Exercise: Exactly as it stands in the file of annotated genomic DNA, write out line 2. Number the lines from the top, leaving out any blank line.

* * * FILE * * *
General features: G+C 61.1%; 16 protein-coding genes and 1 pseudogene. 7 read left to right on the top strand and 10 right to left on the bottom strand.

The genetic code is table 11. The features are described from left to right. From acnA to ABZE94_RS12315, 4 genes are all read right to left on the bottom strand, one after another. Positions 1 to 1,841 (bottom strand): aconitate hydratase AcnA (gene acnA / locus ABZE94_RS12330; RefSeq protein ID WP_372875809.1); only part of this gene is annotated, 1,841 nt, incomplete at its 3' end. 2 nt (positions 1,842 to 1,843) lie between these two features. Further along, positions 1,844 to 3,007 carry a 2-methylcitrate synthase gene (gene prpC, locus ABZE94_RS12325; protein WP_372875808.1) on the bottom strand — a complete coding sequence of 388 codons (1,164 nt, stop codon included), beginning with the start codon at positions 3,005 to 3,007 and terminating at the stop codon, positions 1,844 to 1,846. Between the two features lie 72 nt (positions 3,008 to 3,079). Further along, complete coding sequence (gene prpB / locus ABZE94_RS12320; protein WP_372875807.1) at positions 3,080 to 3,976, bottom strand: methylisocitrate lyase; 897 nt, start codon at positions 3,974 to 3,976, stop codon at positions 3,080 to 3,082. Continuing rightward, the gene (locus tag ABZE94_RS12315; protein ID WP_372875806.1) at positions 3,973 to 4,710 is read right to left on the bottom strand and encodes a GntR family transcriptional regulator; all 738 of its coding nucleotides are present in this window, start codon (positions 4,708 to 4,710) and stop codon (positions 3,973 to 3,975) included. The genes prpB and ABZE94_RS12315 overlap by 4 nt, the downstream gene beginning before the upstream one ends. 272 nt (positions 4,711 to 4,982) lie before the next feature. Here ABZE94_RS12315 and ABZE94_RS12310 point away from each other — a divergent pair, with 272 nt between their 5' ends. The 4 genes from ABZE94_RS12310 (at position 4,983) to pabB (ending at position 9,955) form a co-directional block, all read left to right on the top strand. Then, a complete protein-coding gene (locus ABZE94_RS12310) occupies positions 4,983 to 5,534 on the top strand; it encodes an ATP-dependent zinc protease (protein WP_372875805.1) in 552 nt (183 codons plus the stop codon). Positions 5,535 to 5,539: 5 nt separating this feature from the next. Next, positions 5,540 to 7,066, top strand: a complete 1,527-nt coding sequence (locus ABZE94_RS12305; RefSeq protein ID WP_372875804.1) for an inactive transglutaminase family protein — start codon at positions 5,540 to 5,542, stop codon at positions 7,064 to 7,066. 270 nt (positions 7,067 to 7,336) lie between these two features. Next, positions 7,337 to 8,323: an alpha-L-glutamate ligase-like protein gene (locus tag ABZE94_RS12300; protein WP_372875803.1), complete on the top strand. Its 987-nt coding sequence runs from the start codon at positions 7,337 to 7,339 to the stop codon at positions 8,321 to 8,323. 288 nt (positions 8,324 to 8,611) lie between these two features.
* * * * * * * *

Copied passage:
The genetic code is table 11. The features are described from left to right. From acnA to ABZE94_RS12315, 4 genes are all read right to left on the bottom strand, one after another. Positions 1 to 1,841 (bottom strand): aconitate hydratase AcnA (gene acnA / locus ABZE94_RS12330; RefSeq protein ID WP_372875809.1); only part of this gene is annotated, 1,841 nt, incomplete at its 3' end. 2 nt (positions 1,842 to 1,843) lie between these two features. Further along, positions 1,844 to 3,007 carry a 2-methylcitrate synthase gene (gene prpC, locus ABZE94_RS12325; protein WP_372875808.1) on the bottom strand — a complete coding sequence of 388 codons (1,164 nt, stop codon included), beginning with the start codon at positions 3,005 to 3,007 and terminating at the stop codon, positions 1,844 to 1,846. Between the two features lie 72 nt (positions 3,008 to 3,079). Further along, complete coding sequence (gene prpB / locus ABZE94_RS12320; protein WP_372875807.1) at positions 3,080 to 3,976, bottom strand: methylisocitrate lyase; 897 nt, start codon at positions 3,974 to 3,976, stop codon at positions 3,080 to 3,082. Continuing rightward, the gene (locus tag ABZE94_RS12315; protein ID WP_372875806.1) at positions 3,973 to 4,710 is read right to left on the bottom strand and encodes a GntR family transcriptional regulator; all 738 of its coding nucleotides are present in this window, start codon (positions 4,708 to 4,710) and stop codon (positions 3,973 to 3,975) included. The genes prpB and ABZE94_RS12315 overlap by 4 nt, the downstream gene beginning before the upstream one ends. 272 nt (positions 4,711 to 4,982) lie before the next feature. Here ABZE94_RS12315 and ABZE94_RS12310 point away from each other — a divergent pair, with 272 nt between their 5' ends. The 4 genes from ABZE94_RS12310 (at position 4,983) to pabB (ending at position 9,955) form a co-directional block, all read left to right on the top strand. Then, a complete protein-coding gene (locus ABZE94_RS12310) occupies positions 4,983 to 5,534 on the top strand; it encodes an ATP-dependent zinc protease (protein WP_372875805.1) in 552 nt (183 codons plus the stop codon). Positions 5,535 to 5,539: 5 nt separating this feature from the next. Next, positions 5,540 to 7,066, top strand: a complete 1,527-nt coding sequence (locus ABZE94_RS12305; RefSeq protein ID WP_372875804.1) for an inactive transglutaminase family protein — start codon at positions 5,540 to 5,542, stop codon at positions 7,064 to 7,066. 270 nt (positions 7,067 to 7,336) lie between these two features. Next, positions 7,337 to 8,323: an alpha-L-glutamate ligase-like protein gene (locus tag ABZE94_RS12300; protein WP_372875803.1), complete on the top strand. Its 987-nt coding sequence runs from the start codon at positions 7,337 to 7,339 to the stop codon at positions 8,321 to 8,323. 288 nt (positions 8,324 to 8,611) lie between these two features.